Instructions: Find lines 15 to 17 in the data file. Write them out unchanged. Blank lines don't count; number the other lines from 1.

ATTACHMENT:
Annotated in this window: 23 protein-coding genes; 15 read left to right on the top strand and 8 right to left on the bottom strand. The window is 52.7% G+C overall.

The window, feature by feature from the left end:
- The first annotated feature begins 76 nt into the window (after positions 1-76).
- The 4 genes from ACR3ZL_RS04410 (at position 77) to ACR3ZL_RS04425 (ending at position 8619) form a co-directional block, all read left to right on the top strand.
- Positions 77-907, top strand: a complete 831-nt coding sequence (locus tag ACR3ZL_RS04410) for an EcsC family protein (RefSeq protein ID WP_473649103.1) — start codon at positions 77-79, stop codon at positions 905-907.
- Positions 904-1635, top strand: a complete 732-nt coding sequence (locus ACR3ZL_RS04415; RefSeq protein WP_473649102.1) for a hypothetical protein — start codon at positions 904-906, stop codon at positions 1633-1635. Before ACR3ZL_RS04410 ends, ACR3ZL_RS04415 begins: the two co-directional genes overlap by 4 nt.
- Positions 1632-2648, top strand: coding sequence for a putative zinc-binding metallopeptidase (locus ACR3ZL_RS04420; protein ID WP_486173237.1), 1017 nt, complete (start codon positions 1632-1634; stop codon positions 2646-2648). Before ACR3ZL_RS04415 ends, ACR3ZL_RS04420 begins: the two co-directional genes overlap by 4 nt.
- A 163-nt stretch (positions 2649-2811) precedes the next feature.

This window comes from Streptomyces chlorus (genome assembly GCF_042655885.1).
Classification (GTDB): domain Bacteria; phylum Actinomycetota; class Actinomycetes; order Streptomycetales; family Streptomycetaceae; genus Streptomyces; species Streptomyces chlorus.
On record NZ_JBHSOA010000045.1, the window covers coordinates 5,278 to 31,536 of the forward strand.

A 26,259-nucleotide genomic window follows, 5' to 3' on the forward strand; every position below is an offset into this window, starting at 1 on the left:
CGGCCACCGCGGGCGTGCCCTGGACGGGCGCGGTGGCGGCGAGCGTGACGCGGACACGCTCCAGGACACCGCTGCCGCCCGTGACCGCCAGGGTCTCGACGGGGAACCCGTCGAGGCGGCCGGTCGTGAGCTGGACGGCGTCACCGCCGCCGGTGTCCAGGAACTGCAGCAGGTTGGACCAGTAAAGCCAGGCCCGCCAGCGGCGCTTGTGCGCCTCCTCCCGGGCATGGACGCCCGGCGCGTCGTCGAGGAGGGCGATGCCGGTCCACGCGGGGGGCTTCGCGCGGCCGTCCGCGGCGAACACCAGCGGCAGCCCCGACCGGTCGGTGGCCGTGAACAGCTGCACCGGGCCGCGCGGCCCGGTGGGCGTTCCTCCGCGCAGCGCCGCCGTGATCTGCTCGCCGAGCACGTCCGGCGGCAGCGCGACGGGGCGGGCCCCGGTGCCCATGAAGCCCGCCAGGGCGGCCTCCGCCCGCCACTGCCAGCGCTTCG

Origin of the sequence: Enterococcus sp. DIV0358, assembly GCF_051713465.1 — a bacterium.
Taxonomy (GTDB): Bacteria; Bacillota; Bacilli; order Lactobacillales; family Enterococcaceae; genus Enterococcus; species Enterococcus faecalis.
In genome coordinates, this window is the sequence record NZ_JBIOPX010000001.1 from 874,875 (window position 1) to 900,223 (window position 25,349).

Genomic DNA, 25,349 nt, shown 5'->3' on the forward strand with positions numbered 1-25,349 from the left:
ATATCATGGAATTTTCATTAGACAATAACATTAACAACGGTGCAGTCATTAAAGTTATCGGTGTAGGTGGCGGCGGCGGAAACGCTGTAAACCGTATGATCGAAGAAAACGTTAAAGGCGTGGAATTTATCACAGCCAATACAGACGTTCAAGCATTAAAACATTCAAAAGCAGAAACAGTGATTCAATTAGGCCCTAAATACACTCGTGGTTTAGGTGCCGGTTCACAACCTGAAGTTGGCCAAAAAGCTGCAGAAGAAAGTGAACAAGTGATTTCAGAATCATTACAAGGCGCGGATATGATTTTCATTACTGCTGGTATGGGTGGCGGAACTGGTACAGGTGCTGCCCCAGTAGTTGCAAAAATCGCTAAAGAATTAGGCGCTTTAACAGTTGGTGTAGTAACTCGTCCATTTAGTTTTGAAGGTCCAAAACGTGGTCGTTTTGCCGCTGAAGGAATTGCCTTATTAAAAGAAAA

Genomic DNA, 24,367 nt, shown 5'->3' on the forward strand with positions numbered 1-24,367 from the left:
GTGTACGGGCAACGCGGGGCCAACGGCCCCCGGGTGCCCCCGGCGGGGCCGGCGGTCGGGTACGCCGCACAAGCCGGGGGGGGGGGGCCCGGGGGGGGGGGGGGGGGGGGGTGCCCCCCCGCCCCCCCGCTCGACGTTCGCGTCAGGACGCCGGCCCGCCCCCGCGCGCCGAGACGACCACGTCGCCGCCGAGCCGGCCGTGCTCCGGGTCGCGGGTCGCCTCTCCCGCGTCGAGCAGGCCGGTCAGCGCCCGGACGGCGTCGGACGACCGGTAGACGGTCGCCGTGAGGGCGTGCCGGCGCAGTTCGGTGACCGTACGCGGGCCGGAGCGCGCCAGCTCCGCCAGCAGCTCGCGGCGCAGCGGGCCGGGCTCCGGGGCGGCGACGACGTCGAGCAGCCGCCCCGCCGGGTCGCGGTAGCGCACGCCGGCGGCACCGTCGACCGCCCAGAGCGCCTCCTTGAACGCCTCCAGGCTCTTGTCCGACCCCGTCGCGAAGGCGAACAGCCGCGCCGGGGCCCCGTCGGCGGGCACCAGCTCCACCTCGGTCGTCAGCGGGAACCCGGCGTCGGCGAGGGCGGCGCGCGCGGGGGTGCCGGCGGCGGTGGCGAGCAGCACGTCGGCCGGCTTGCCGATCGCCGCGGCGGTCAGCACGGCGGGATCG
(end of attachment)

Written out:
Taxonomy (GTDB): Bacteria; Bacillota; Bacilli; order Lactobacillales; family Enterococcaceae; genus Enterococcus; species Enterococcus faecalis.
In genome coordinates, this window is the sequence record NZ_JBIOPX010000001.1 from 874,875 (window position 1) to 900,223 (window position 25,349).

Genomic DNA, 25,349 nt, shown 5'->3' on the forward strand with positions numbered 1-25,349 from the left: